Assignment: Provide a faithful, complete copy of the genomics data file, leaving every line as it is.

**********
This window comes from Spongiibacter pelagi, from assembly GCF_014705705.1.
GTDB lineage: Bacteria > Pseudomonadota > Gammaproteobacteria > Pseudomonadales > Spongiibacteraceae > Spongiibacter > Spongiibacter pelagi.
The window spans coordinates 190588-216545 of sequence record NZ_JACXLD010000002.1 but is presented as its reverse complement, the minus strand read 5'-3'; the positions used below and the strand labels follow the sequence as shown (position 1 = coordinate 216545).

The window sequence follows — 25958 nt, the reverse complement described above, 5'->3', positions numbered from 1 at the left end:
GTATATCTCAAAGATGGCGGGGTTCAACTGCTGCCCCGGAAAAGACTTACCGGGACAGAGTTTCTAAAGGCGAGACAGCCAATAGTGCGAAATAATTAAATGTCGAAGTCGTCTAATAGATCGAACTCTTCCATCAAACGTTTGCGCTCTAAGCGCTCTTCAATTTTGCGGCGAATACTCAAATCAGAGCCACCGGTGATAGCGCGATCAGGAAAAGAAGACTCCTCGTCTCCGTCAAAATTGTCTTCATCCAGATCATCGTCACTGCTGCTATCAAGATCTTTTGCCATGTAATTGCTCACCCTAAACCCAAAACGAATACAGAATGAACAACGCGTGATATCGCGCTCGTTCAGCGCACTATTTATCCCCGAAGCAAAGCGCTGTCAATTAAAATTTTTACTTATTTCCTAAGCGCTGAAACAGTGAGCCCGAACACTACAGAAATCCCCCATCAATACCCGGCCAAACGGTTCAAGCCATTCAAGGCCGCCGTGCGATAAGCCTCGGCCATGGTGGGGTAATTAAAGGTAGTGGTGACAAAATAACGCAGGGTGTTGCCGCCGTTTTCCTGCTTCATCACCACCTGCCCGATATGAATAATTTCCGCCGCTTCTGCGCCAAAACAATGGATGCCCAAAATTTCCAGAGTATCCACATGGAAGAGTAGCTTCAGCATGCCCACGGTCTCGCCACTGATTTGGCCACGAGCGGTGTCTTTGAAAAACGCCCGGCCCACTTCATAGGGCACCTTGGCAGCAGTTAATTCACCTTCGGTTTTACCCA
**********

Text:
This window comes from Spongiibacter pelagi, from assembly GCF_014705705.1.
GTDB lineage: Bacteria > Pseudomonadota > Gammaproteobacteria > Pseudomonadales > Spongiibacteraceae > Spongiibacter > Spongiibacter pelagi.
The window spans coordinates 190588-216545 of sequence record NZ_JACXLD010000002.1 but is presented as its reverse complement, the minus strand read 5'-3'; the positions used below and the strand labels follow the sequence as shown (position 1 = coordinate 216545).

The window sequence follows — 25958 nt, the reverse complement described above, 5'->3', positions numbered from 1 at the left end:
GTATATCTCAAAGATGGCGGGGTTCAACTGCTGCCCCGGAAAAGACTTACCGGGACAGAGTTTCTAAAGGCGAGACAGCCAATAGTGCGAAATAATTAAATGTCGAAGTCGTCTAATAGATCGAACTCTTCCATCAAACGTTTGCGCTCTAAGCGCTCTTCAATTTTGCGGCGAATACTCAAATCAGAGCCACCGGTGATAGCGCGATCAGGAAAAGAAGACTCCTCGTCTCCGTCAAAATTGTCTTCATCCAGATCATCGTCACTGCTGCTATCAAGATCTTTTGCCATGTAATTGCTCACCCTAAACCCAAAACGAATACAGAATGAACAACGCGTGATATCGCGCTCGTTCAGCGCACTATTTATCCCCGAAGCAAAGCGCTGTCAATTAAAATTTTTACTTATTTCCTAAGCGCTGAAACAGTGAGCCCGAACACTACAGAAATCCCCCATCAATACCCGGCCAAACGGTTCAAGCCATTCAAGGCCGCCGTGCGATAAGCCTCGGCCATGGTGGGGTAATTAAAGGTAGTGGTGACAAAATAACGCAGGGTGTTGCCGCCGTTTTCCTGCTTCATCACCACCTGCCCGATATGAATAATTTCCGCCGCTTCTGCGCCAAAACAATGGATGCCCAAAATTTCCAGAGTATCCACATGGAAGAGTAGCTTCAGCATGCCCACGGTCTCGCCACTGATTTGGCCACGAGCGGTGTCTTTGAAAAACGCCCGGCCCACTTCATAGGGCACCTTGGCAGCAGTTAATTCACCTTCGGTTTTACCCA